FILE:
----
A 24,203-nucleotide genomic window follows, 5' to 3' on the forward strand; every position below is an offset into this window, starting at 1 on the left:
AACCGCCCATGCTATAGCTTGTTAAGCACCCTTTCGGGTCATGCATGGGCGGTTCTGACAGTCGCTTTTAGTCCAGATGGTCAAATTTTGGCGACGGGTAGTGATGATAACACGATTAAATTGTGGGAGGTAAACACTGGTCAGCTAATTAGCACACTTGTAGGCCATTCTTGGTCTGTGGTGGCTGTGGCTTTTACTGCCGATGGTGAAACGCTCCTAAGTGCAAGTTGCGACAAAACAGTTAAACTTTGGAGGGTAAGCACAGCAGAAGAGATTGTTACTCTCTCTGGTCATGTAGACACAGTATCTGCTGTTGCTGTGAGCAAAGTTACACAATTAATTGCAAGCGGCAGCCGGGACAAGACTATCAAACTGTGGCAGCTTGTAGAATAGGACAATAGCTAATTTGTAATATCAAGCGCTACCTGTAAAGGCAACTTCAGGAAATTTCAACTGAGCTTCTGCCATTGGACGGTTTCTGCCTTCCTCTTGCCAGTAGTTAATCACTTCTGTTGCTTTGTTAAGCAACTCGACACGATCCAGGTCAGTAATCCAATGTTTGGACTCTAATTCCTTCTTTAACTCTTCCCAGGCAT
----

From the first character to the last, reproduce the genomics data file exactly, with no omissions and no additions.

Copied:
A 24,203-nucleotide genomic window follows, 5' to 3' on the forward strand; every position below is an offset into this window, starting at 1 on the left:
AACCGCCCATGCTATAGCTTGTTAAGCACCCTTTCGGGTCATGCATGGGCGGTTCTGACAGTCGCTTTTAGTCCAGATGGTCAAATTTTGGCGACGGGTAGTGATGATAACACGATTAAATTGTGGGAGGTAAACACTGGTCAGCTAATTAGCACACTTGTAGGCCATTCTTGGTCTGTGGTGGCTGTGGCTTTTACTGCCGATGGTGAAACGCTCCTAAGTGCAAGTTGCGACAAAACAGTTAAACTTTGGAGGGTAAGCACAGCAGAAGAGATTGTTACTCTCTCTGGTCATGTAGACACAGTATCTGCTGTTGCTGTGAGCAAAGTTACACAATTAATTGCAAGCGGCAGCCGGGACAAGACTATCAAACTGTGGCAGCTTGTAGAATAGGACAATAGCTAATTTGTAATATCAAGCGCTACCTGTAAAGGCAACTTCAGGAAATTTCAACTGAGCTTCTGCCATTGGACGGTTTCTGCCTTCCTCTTGCCAGTAGTTAATCACTTCTGTTGCTTTGTTAAGCAACTCGACACGATCCAGGTCAGTAATCCAATGTTTGGACTCTAATTCCTTCTTTAACTCTTCCCAGGCAT